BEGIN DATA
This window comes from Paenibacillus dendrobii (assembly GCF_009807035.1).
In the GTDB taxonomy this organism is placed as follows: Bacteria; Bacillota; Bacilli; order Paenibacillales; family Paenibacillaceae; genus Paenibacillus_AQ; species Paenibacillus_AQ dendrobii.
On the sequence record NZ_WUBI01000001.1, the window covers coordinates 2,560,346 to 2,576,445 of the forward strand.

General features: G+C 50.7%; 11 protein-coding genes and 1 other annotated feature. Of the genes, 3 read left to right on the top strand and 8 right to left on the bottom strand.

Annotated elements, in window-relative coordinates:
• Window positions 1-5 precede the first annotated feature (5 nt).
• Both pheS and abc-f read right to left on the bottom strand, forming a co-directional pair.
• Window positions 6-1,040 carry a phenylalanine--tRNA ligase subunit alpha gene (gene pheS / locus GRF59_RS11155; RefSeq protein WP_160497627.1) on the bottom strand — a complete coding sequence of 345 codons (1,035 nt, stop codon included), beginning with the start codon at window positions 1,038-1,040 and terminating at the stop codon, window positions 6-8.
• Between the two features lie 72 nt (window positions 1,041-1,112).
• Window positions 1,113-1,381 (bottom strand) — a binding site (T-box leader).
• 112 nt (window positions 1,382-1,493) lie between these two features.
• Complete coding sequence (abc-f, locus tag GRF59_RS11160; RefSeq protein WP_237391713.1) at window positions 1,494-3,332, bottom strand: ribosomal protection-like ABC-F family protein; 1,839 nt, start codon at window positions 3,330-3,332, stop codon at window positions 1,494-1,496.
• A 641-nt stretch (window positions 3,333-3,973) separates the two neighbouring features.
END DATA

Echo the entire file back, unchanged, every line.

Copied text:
This window comes from Paenibacillus dendrobii (assembly GCF_009807035.1).
In the GTDB taxonomy this organism is placed as follows: Bacteria; Bacillota; Bacilli; order Paenibacillales; family Paenibacillaceae; genus Paenibacillus_AQ; species Paenibacillus_AQ dendrobii.
On the sequence record NZ_WUBI01000001.1, the window covers coordinates 2,560,346 to 2,576,445 of the forward strand.

General features: G+C 50.7%; 11 protein-coding genes and 1 other annotated feature. Of the genes, 3 read left to right on the top strand and 8 right to left on the bottom strand.

Annotated elements, in window-relative coordinates:
• Window positions 1-5 precede the first annotated feature (5 nt).
• Both pheS and abc-f read right to left on the bottom strand, forming a co-directional pair.
• Window positions 6-1,040 carry a phenylalanine--tRNA ligase subunit alpha gene (gene pheS / locus GRF59_RS11155; RefSeq protein WP_160497627.1) on the bottom strand — a complete coding sequence of 345 codons (1,035 nt, stop codon included), beginning with the start codon at window positions 1,038-1,040 and terminating at the stop codon, window positions 6-8.
• Between the two features lie 72 nt (window positions 1,041-1,112).
• Window positions 1,113-1,381 (bottom strand) — a binding site (T-box leader).
• 112 nt (window positions 1,382-1,493) lie between these two features.
• Complete coding sequence (abc-f, locus tag GRF59_RS11160; RefSeq protein WP_237391713.1) at window positions 1,494-3,332, bottom strand: ribosomal protection-like ABC-F family protein; 1,839 nt, start codon at window positions 3,330-3,332, stop codon at window positions 1,494-1,496.
• A 641-nt stretch (window positions 3,333-3,973) separates the two neighbouring features.